October 25, 2004 at 2:20 pm #47383
Pretty cool interview by J, possibly his 1st interview :aliensmile:
Richard Thompson – musician
Interview, Dec, 1994 by J. Mascis
The folk-rock legend, as told to Dinosaur Jr’s J Mascis
Since founding Fairport Convention in the late ’60s, Richard Thompson has melded his characteristic Celtic-textured guitar style with trouble-torn, somber songs, piercing the darkness with poetic vision and emotional forthrightness. Last year’s three-CD retrospective Watching The Dark: The History of Richard Thompson (Rykodisc) was a comprehensive introduction to some of Thompson’s finest moments with Fairport, with his former wife, singer Linda Thompson, and as a solo troubadour who’s still pounding the pavement. The new Thompson tribute record, Beat the Retreat (Capitol), features a newer generation of rockers like X, REM, and Bob Mould, and older folkies from Loudon Wainwright III to June Tabor, covering the songs that have made him legendary.
We asked Dinosaur Jr’s J Mascis, who contributed the sonic maelstrom of a cover of "I Misunderstood" on the record, to interview Thompson.
J MASCIS: Where do you live now?
RICHARD THOMPSON: Los Angeles and London. I live in Hampstead, a leafy suburb of London, and in Santa Monica, another leafy suburb.
JM: You got a hot car for L.A.? For cruisin’ around?
RT: No, no, I drive a very pragmatic car.
JM: Why do you tour so much?
RT: I like playing. It’s part of writing; I try stuff out.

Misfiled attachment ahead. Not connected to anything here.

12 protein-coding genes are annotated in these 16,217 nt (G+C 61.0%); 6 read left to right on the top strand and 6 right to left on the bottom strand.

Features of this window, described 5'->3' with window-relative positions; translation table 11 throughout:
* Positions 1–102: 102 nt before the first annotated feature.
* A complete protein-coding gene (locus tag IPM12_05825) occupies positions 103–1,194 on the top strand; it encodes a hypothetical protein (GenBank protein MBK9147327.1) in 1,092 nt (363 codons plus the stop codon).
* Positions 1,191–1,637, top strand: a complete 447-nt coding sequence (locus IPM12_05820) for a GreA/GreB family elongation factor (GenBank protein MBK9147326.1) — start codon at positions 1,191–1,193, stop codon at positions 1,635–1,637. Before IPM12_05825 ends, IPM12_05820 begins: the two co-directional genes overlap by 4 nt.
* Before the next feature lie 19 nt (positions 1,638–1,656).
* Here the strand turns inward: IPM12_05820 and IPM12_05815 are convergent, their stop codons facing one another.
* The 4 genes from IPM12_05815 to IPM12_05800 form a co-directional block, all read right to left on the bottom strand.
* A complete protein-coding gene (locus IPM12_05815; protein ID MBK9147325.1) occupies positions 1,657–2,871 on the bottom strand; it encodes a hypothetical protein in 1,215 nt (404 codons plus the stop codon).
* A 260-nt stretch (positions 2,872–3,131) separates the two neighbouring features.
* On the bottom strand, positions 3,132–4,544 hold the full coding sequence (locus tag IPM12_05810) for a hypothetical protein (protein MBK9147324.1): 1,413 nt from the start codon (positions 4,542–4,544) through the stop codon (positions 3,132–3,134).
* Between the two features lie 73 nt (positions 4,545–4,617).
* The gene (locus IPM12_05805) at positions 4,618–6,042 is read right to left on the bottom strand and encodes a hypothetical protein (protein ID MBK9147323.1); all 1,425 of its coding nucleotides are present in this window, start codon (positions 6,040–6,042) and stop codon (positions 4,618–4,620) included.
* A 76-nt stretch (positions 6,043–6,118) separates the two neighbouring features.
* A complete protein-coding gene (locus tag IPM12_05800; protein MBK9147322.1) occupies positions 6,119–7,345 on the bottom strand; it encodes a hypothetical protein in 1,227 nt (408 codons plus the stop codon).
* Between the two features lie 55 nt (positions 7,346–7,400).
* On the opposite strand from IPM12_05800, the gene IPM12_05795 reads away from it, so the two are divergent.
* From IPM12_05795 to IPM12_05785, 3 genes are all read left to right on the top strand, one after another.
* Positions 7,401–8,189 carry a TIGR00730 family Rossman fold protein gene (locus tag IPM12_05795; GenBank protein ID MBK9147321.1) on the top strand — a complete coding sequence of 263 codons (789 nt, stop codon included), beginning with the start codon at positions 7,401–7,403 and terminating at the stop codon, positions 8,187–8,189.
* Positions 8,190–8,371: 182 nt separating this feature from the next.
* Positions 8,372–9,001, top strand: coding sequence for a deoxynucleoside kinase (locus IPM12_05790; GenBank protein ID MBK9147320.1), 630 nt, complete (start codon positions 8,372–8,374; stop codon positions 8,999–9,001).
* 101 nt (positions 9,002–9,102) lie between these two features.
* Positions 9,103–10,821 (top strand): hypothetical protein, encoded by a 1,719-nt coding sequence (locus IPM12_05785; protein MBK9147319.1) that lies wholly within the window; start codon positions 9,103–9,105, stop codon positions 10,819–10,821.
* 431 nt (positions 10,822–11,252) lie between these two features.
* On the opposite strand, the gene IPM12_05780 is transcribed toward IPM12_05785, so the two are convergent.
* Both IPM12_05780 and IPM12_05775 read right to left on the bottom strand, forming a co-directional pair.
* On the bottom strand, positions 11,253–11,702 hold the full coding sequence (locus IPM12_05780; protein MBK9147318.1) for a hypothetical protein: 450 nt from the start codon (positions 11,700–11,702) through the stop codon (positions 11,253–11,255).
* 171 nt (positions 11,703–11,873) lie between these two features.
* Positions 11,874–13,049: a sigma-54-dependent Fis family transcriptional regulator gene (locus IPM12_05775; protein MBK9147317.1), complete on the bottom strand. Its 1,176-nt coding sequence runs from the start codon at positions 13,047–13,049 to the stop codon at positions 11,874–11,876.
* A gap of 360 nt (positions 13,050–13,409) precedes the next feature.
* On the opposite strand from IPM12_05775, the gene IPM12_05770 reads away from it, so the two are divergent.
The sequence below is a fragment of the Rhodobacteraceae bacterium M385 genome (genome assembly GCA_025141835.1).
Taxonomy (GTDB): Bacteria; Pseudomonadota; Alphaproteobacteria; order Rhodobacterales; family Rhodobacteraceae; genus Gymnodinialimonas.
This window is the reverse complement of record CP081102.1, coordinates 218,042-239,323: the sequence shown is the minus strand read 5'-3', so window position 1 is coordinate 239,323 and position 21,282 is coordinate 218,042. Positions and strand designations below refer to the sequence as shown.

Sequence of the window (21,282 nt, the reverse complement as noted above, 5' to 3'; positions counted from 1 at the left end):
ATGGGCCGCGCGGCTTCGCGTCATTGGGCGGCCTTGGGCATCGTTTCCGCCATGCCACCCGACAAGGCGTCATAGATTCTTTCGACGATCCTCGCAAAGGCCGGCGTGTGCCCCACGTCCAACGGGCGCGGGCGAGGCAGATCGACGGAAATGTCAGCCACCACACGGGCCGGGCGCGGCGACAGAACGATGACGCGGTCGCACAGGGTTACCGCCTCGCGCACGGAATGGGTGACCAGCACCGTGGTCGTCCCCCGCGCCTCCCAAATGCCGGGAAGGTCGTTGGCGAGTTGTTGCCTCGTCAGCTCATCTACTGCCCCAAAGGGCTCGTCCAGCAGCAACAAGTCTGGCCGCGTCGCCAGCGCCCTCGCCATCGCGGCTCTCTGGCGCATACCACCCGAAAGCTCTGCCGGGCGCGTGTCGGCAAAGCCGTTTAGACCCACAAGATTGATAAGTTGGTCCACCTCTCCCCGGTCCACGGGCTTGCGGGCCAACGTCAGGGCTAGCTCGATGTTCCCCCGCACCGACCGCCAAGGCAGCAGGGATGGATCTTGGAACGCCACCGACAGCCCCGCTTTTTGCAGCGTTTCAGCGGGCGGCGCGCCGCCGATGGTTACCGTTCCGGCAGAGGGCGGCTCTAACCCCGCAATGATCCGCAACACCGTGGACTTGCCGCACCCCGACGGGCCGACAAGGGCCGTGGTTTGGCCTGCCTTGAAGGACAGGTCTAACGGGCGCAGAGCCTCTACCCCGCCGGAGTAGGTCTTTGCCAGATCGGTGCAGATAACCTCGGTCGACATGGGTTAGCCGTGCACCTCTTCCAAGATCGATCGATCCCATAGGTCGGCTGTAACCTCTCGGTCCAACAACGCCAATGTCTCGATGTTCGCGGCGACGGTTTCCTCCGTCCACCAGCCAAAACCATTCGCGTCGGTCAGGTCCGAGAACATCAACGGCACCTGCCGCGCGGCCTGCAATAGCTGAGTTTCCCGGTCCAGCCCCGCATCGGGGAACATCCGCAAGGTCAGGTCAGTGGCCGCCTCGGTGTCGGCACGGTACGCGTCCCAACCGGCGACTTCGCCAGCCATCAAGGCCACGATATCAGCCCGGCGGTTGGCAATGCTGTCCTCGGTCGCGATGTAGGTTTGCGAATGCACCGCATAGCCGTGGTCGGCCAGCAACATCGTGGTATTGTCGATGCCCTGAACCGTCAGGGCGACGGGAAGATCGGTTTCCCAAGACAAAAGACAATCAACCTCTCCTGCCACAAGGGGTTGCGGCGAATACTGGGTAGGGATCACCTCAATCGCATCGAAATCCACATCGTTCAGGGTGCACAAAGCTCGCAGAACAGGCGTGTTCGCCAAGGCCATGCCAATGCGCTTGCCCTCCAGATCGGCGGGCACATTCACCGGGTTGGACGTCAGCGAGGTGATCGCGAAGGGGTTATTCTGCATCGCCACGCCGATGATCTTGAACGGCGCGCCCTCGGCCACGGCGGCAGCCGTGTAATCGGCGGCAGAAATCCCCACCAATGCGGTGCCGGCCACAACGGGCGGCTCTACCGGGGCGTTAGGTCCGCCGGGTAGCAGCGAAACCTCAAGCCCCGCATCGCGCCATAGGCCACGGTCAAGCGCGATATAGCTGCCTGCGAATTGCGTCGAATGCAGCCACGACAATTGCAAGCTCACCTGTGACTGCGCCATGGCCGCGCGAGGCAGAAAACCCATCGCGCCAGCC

JM: Do you have any instructional videos out? You should make one for witty onstage banter.
RT: I’m working on one. It’s going to be revolutionary. I can’t divulge its secret dimensions, but it’s going to be a pretty groundbreaking kind of instructional video that will leapfrog people to stardom.
JM: Whenever I’ve seen you, I’ve been most impressed with your in-between-song chatter.
RT: It’s born out of fear.
JM: I can never think of anything to say onstage.
RT: But I think that’s better. I never used to say anything–people used to think I was really interesting and moody. And then I started making jokes. I think it was playing solo opening spots for people, where the audience might be hostile or indifferent.
JM: I think it’s great. It’s something I can aspire to. So how do you feel having a tribute album?
RT: It’s like being bitten in the dark. By a beautiful woman. [JM laughs] Who’s pretending to be a small but persistent insect.
RT: It’s like being taken to the zoo when you were a kid and discovering that the animals really can talk. [pauses] That’s sort of what it’s like.
JM: Were you, uh, freaked-out?
RT: It’s like finding out on your mother’s deathbed that she was really a geologist.
JM: Ummm. Is it strange to have one while you’re still alive?
RT: Perhaps they know something I don’t. Perhaps I am dead. How do you tell when you’re dead?
JM: Ummm . . . dunno.
RT: Maybe you just open a door and you go into a different room. How do I feel? Flattered, embarrassed, kind of moved. I actually thought it was going to be a tribute in the Roman sense, where they send a couple of princesses as hostages and pay me so much gold a year, but it didn’t happen that way.
JM: [laughs] Do you do any exercise?
RT: Play tennis.
JM: Do you ever have tennis elbow?
RT: Most of the time. I just smile through the pain.
JM: I have it from playing guitar.
RT: Guitar elbow. Fender elbow.
JM: High-action Fender elbow. I went golfing on Saturday and my friend got some golf shoes. I’m not cool enough for golf shoes.
RT: I’ve never really played. I’ve done bits of it, the driving range and putting. I think it’s a good game, but it’s a game that I don’t have the time for.